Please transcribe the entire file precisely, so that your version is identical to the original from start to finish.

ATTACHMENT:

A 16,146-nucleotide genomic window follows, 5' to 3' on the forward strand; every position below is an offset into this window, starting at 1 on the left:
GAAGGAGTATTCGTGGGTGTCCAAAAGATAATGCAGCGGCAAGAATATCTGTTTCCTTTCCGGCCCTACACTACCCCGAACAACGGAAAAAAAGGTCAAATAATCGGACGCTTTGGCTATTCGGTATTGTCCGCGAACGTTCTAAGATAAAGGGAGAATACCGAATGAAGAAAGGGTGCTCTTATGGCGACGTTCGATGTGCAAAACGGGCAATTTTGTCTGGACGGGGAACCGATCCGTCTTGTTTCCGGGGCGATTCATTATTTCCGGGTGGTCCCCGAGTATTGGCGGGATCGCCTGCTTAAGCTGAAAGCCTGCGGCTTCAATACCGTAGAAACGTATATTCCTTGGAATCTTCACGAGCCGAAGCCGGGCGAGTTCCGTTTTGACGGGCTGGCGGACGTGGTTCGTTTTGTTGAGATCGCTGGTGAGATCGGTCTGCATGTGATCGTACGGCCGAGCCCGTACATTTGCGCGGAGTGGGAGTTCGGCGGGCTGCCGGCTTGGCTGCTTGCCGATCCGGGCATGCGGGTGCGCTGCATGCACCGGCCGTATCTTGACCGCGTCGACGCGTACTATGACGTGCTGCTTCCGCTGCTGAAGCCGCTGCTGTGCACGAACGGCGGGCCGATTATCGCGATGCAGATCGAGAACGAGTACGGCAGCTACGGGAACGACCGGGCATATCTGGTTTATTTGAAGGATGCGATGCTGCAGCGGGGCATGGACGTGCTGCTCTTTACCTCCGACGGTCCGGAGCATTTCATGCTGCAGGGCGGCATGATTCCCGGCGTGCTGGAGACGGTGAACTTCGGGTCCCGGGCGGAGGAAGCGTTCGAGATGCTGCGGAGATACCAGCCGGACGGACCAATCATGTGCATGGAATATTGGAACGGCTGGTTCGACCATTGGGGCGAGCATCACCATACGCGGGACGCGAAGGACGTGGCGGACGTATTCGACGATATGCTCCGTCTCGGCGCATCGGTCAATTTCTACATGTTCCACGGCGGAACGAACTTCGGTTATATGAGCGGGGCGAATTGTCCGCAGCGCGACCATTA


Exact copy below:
A 16,146-nucleotide genomic window follows, 5' to 3' on the forward strand; every position below is an offset into this window, starting at 1 on the left:
GAAGGAGTATTCGTGGGTGTCCAAAAGATAATGCAGCGGCAAGAATATCTGTTTCCTTTCCGGCCCTACACTACCCCGAACAACGGAAAAAAAGGTCAAATAATCGGACGCTTTGGCTATTCGGTATTGTCCGCGAACGTTCTAAGATAAAGGGAGAATACCGAATGAAGAAAGGGTGCTCTTATGGCGACGTTCGATGTGCAAAACGGGCAATTTTGTCTGGACGGGGAACCGATCCGTCTTGTTTCCGGGGCGATTCATTATTTCCGGGTGGTCCCCGAGTATTGGCGGGATCGCCTGCTTAAGCTGAAAGCCTGCGGCTTCAATACCGTAGAAACGTATATTCCTTGGAATCTTCACGAGCCGAAGCCGGGCGAGTTCCGTTTTGACGGGCTGGCGGACGTGGTTCGTTTTGTTGAGATCGCTGGTGAGATCGGTCTGCATGTGATCGTACGGCCGAGCCCGTACATTTGCGCGGAGTGGGAGTTCGGCGGGCTGCCGGCTTGGCTGCTTGCCGATCCGGGCATGCGGGTGCGCTGCATGCACCGGCCGTATCTTGACCGCGTCGACGCGTACTATGACGTGCTGCTTCCGCTGCTGAAGCCGCTGCTGTGCACGAACGGCGGGCCGATTATCGCGATGCAGATCGAGAACGAGTACGGCAGCTACGGGAACGACCGGGCATATCTGGTTTATTTGAAGGATGCGATGCTGCAGCGGGGCATGGACGTGCTGCTCTTTACCTCCGACGGTCCGGAGCATTTCATGCTGCAGGGCGGCATGATTCCCGGCGTGCTGGAGACGGTGAACTTCGGGTCCCGGGCGGAGGAAGCGTTCGAGATGCTGCGGAGATACCAGCCGGACGGACCAATCATGTGCATGGAATATTGGAACGGCTGGTTCGACCATTGGGGCGAGCATCACCATACGCGGGACGCGAAGGACGTGGCGGACGTATTCGACGATATGCTCCGTCTCGGCGCATCGGTCAATTTCTACATGTTCCACGGCGGAACGAACTTCGGTTATATGAGCGGGGCGAATTGTCCGCAGCGCGACCATTA